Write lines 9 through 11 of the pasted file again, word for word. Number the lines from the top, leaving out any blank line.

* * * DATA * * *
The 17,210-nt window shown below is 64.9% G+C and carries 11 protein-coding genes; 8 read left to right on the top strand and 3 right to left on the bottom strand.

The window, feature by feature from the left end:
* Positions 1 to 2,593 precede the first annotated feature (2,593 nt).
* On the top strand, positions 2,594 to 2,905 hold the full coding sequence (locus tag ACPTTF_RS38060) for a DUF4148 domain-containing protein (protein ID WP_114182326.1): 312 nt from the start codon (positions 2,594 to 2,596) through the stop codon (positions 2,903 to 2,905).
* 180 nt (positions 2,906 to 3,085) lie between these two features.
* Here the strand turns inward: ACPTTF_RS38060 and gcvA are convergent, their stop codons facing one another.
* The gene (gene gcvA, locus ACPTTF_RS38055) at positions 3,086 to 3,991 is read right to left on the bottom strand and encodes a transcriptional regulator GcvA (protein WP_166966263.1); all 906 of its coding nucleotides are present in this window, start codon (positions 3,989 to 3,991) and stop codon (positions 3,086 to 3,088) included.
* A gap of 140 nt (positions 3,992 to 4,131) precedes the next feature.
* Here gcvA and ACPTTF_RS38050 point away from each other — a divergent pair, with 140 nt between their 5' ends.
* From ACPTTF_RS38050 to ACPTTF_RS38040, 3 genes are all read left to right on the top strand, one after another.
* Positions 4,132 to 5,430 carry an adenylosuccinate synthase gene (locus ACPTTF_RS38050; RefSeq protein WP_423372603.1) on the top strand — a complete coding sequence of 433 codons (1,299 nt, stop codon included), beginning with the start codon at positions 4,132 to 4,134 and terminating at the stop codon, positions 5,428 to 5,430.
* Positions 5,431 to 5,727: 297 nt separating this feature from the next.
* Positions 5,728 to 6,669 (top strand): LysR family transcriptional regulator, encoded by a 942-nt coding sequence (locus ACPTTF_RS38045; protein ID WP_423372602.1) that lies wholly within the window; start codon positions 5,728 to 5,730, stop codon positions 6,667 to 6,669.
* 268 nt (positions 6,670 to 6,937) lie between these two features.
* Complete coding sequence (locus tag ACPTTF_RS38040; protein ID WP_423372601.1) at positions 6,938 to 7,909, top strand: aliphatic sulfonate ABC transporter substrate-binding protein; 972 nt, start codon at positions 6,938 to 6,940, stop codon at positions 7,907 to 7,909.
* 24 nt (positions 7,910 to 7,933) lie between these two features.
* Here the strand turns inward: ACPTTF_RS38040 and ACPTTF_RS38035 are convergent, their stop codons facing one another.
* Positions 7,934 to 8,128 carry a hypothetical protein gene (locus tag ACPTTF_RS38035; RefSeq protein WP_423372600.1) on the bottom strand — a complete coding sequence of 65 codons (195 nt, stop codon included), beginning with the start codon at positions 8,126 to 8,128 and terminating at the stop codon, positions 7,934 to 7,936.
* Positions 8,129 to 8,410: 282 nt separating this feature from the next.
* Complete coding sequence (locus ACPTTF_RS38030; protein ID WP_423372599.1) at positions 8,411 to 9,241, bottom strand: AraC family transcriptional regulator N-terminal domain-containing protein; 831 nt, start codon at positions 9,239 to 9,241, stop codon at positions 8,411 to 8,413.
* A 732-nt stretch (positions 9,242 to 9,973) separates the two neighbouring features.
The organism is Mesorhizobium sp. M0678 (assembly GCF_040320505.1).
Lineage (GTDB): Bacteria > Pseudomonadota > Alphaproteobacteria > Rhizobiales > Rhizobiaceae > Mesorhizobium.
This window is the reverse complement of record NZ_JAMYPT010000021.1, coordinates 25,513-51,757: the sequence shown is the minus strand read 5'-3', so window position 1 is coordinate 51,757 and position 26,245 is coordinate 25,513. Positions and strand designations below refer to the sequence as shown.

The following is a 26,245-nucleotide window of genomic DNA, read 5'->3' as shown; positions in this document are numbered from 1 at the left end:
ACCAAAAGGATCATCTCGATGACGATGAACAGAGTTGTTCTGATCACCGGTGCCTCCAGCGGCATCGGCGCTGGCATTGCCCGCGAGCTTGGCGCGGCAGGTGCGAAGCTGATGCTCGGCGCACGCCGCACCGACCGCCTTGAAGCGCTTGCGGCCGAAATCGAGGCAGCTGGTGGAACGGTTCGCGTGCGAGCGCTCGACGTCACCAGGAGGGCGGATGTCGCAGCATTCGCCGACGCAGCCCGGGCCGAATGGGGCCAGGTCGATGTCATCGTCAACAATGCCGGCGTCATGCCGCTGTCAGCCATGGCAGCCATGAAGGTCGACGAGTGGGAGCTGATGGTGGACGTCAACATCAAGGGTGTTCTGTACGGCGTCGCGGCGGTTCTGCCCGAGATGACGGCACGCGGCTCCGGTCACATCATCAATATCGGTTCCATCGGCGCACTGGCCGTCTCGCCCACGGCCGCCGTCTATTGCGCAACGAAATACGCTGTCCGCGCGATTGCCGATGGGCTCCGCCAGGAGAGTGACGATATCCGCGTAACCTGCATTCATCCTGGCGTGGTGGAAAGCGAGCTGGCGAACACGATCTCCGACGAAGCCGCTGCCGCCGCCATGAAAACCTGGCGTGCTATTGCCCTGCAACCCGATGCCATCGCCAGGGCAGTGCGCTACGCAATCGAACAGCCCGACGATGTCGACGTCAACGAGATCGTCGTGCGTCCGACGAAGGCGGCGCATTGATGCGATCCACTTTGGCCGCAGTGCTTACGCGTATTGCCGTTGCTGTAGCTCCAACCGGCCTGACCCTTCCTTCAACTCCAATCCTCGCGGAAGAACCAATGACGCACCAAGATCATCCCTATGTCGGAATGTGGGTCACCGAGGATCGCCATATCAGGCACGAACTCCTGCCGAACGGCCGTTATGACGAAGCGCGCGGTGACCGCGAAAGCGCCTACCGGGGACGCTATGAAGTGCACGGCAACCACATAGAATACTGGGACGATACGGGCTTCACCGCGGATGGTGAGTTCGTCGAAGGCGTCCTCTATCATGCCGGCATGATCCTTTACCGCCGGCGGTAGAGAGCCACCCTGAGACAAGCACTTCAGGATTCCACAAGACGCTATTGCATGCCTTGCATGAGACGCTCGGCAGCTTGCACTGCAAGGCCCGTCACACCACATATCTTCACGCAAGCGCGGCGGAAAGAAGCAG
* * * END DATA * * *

* Here gcvA and ACPTTF_RS38050 point away from each other — a divergent pair, with 140 nt between their 5' ends.
* From ACPTTF_RS38050 to ACPTTF_RS38040, 3 genes are all read left to right on the top strand, one after another.
* Positions 4,132 to 5,430 carry an adenylosuccinate synthase gene (locus ACPTTF_RS38050; RefSeq protein WP_423372603.1) on the top strand — a complete coding sequence of 433 codons (1,299 nt, stop codon included), beginning with the start codon at positions 4,132 to 4,134 and terminating at the stop codon, positions 5,428 to 5,430.